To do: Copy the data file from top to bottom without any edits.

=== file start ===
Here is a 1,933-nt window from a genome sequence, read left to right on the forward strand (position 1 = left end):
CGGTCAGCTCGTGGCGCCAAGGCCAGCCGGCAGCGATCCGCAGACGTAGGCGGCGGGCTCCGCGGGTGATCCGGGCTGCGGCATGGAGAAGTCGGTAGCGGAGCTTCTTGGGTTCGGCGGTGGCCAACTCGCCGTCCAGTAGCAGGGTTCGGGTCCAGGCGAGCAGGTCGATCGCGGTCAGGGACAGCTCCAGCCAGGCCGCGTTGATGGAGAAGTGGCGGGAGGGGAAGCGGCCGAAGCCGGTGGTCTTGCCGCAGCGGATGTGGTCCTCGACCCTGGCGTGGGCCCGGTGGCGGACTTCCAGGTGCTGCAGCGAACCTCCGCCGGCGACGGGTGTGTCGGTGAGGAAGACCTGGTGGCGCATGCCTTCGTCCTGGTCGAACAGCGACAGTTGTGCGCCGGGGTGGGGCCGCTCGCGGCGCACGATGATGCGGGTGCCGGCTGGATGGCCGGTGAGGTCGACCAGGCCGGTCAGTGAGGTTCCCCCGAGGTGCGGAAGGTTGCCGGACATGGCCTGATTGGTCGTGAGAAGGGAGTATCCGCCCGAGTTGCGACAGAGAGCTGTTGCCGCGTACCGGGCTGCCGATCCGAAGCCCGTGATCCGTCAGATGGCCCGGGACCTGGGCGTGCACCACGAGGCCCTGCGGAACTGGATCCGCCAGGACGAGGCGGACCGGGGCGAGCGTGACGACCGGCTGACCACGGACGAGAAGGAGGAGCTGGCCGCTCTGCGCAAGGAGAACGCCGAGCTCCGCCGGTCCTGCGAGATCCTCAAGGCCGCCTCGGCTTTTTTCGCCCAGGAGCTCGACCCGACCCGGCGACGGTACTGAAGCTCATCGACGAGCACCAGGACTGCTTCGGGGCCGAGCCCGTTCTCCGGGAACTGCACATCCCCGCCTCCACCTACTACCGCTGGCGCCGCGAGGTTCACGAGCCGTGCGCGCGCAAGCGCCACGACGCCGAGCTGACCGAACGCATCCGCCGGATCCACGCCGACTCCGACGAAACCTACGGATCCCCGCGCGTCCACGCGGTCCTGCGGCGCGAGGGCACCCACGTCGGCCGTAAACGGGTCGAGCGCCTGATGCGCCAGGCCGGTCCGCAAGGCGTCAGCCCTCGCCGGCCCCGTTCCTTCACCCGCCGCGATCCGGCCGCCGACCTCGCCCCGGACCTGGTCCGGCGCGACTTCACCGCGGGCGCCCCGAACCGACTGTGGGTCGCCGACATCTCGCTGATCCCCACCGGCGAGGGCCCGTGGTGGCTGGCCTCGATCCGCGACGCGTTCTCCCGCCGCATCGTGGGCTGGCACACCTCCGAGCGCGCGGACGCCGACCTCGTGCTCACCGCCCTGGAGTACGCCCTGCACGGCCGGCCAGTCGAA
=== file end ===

Here is a 1,933-nt window from a genome sequence, read left to right on the forward strand (position 1 = left end):
CGGTCAGCTCGTGGCGCCAAGGCCAGCCGGCAGCGATCCGCAGACGTAGGCGGCGGGCTCCGCGGGTGATCCGGGCTGCGGCATGGAGAAGTCGGTAGCGGAGCTTCTTGGGTTCGGCGGTGGCCAACTCGCCGTCCAGTAGCAGGGTTCGGGTCCAGGCGAGCAGGTCGATCGCGGTCAGGGACAGCTCCAGCCAGGCCGCGTTGATGGAGAAGTGGCGGGAGGGGAAGCGGCCGAAGCCGGTGGTCTTGCCGCAGCGGATGTGGTCCTCGACCCTGGCGTGGGCCCGGTGGCGGACTTCCAGGTGCTGCAGCGAACCTCCGCCGGCGACGGGTGTGTCGGTGAGGAAGACCTGGTGGCGCATGCCTTCGTCCTGGTCGAACAGCGACAGTTGTGCGCCGGGGTGGGGCCGCTCGCGGCGCACGATGATGCGGGTGCCGGCTGGATGGCCGGTGAGGTCGACCAGGCCGGTCAGTGAGGTTCCCCCGAGGTGCGGAAGGTTGCCGGACATGGCCTGATTGGTCGTGAGAAGGGAGTATCCGCCCGAGTTGCGACAGAGAGCTGTTGCCGCGTACCGGGCTGCCGATCCGAAGCCCGTGATCCGTCAGATGGCCCGGGACCTGGGCGTGCACCACGAGGCCCTGCGGAACTGGATCCGCCAGGACGAGGCGGACCGGGGCGAGCGTGACGACCGGCTGACCACGGACGAGAAGGAGGAGCTGGCCGCTCTGCGCAAGGAGAACGCCGAGCTCCGCCGGTCCTGCGAGATCCTCAAGGCCGCCTCGGCTTTTTTCGCCCAGGAGCTCGACCCGACCCGGCGACGGTACTGAAGCTCATCGACGAGCACCAGGACTGCTTCGGGGCCGAGCCCGTTCTCCGGGAACTGCACATCCCCGCCTCCACCTACTACCGCTGGCGCCGCGAGGTTCACGAGCCGTGCGCGCGCAAGCGCCACGACGCCGAGCTGACCGAACGCATCCGCCGGATCCACGCCGACTCCGACGAAACCTACGGATCCCCGCGCGTCCACGCGGTCCTGCGGCGCGAGGGCACCCACGTCGGCCGTAAACGGGTCGAGCGCCTGATGCGCCAGGCCGGTCCGCAAGGCGTCAGCCCTCGCCGGCCCCGTTCCTTCACCCGCCGCGATCCGGCCGCCGACCTCGCCCCGGACCTGGTCCGGCGCGACTTCACCGCGGGCGCCCCGAACCGACTGTGGGTCGCCGACATCTCGCTGATCCCCACCGGCGAGGGCCCGTGGTGGCTGGCCTCGATCCGCGACGCGTTCTCCCGCCGCATCGTGGGCTGGCACACCTCCGAGCGCGCGGACGCCGACCTCGTGCTCACCGCCCTGGAGTACGCCCTGCACGGCCGGCCAGTCGAA